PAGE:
I also watched a recent David Byrne performance from his American Utopia tour. Mr. Byrne is a little fuller figured and his hair is a lot whiter. But he is still unmistakably David Byrne, which is a great thing. This performance was extraordinarily inspiring to me. No amps, speakers, drum kits or any other of the trappings or ballasts that can weigh down a performance. Just life and music and joy. Dancing. Energy. And, of course, great songs. I love how his new songs fit so nicely alongside the classics. I love how he has employed such a diverse group of individuals in his band. And all of it serves the music.
They did a parody of Stop Making Sense on the IFC show Documentary Now a couple of years ago and it is just about perfect. Bill Hader and Fred Armisen are comedy people who truly understand music. They also understand all the things that go with the music, as well as the personalities involved in certain types of rock-and-roll outfits. The name of their fictional mockumentary band is "Test Pattern." I’d like to use that for something, possibly a set of demo recordings. That might be cool.
Anyway, I love comedy. I love how comedy can actually add depth and perspective to the thing it is being comedic about. That’s what Test Pattern has done for Talking Heads, to me. And I want to make sure I never stop trying to incorporate humor into what I do, musically.
I am reminded that the best compliment I can possibly receive is, “I can’t tell if you’re being serious or not.” Goddamn, I love hearing that!
This guy might be the key to the whole musical transformation I’m trying to accomplish. I have loved his music since seeing one of his videos on MTV2 back in the late 90s probably around the time he died. Grace has been one of my favorite albums for about two decades now. He is an angelic and incomparable artist. Yeah, a little pretentious, but I’ll give him a break for that on account of the artistic excellence and the fact that he died so tragically.
I’ve been listening a lot to the Live at Sin-é “Legacy Edition” recording a lot lately, which is great inspiration for someone who performs alone with a guitar. Just a guy and a guitar, but it doesn’t sound at all like what I think of (and probably what you think of) when considering a guy and a guitar. Passion. Emotion. Focus on the moment. Presence. Reverb. Electricity. All that kind of stuff. Goose bumps nearly every single time.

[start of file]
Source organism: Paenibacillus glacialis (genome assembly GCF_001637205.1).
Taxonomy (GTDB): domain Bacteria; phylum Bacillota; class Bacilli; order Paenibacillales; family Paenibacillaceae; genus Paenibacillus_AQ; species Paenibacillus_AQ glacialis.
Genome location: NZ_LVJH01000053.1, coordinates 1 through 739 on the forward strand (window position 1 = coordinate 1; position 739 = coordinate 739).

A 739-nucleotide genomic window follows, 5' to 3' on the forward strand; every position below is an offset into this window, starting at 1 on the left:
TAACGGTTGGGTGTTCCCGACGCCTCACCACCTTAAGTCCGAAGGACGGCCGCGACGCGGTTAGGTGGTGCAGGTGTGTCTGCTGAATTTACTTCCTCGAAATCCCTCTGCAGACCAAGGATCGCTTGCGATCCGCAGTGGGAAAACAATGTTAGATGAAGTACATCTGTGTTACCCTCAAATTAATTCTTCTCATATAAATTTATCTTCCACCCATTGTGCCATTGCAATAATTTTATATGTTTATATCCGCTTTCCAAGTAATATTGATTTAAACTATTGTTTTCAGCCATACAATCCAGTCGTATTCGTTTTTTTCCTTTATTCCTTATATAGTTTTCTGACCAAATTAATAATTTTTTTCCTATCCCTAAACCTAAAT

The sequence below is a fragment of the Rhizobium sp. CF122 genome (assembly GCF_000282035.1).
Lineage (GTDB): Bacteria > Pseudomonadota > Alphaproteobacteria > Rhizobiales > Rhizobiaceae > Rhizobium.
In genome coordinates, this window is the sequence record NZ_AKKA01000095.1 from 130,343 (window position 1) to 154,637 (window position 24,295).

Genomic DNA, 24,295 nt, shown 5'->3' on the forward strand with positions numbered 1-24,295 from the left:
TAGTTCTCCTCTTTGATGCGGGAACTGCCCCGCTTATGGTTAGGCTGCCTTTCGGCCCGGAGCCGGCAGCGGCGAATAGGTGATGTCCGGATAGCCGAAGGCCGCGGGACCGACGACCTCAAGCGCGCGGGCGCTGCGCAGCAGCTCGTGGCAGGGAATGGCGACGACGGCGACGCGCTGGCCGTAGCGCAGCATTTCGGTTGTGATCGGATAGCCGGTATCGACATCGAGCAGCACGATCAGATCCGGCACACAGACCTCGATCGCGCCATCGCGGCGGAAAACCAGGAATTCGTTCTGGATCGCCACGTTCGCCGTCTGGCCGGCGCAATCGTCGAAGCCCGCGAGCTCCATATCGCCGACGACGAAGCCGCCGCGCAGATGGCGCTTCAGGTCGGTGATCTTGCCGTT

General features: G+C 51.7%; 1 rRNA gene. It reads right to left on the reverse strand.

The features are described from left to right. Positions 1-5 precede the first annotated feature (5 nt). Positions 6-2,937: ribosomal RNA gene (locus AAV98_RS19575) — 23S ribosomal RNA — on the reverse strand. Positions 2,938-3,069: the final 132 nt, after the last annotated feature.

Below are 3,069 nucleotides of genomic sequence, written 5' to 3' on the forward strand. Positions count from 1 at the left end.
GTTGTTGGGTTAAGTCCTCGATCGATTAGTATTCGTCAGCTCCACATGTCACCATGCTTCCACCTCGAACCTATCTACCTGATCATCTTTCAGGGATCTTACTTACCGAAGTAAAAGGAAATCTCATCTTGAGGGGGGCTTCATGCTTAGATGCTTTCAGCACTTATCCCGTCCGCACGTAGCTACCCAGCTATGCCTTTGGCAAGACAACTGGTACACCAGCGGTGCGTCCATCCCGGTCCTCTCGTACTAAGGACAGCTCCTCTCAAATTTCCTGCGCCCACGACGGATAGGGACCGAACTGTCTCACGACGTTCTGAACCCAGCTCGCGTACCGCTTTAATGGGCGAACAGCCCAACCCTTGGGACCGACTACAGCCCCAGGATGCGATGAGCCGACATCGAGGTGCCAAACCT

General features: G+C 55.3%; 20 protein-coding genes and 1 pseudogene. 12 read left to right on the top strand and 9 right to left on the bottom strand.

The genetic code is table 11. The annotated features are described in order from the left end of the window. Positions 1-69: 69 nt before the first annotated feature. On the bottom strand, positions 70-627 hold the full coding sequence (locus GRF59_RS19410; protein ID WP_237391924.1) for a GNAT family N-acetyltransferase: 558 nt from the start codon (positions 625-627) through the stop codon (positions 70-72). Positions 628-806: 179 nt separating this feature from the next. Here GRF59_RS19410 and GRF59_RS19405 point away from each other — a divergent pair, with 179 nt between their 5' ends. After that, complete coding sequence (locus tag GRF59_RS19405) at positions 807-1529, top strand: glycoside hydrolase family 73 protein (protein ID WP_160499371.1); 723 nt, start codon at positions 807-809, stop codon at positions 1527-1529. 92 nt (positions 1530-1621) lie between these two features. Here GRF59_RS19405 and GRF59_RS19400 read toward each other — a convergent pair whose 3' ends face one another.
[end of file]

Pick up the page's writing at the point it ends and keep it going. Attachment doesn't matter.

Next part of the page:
I’ve long assumed that Jeff Buckley territory is too dangerous for me to tread, but I am starting to think differently. I’ve been working on a cover of Jeff Buckley’s cover of Jevetta Steele’s “Calling You” recently, and I think I can pull it off. I’m learning “Lover, You Should’ve Come Over,” too. I’m thinking about doing a version of “Everybody Here Wants You.” But I’m also thinking about how I can do my own stuff differently. Start using some different chords. Be even more compelling with dynamics. Be unafraid of using my voice. Be vulnerable. Be in command. Be unafraid to embarrass myself.
Jeff Buckley has been a big influence on me for a long time in terms of guitar playing. Now I’m planning to use the whole Jeff Buckley for inspiration. I think it’s going to go okay.
This person is not, to my knowledge, a musician. He is a professional basketball player for the Portland Trailblazers. The other night, he hit a crazy shot at the end of a crazy game to advance his team to the next round of the playoffs and send the Oklahoma City Thunder home for the summer. Watch the video below. I wanna do something like that, but with music. And I hope I have the presence of mind to look directly into the camera after I do it. Damn.
And Many More!
I know I’m probably forgetting a bunch of people right now. But these individuals are killing it for me at the moment, and I am excited to see how their influence will drive me forward in the coming days, weeks and months. Good times!
What or who is inspiring you these days? I wanna know, so leave me a comment or something. Thanks!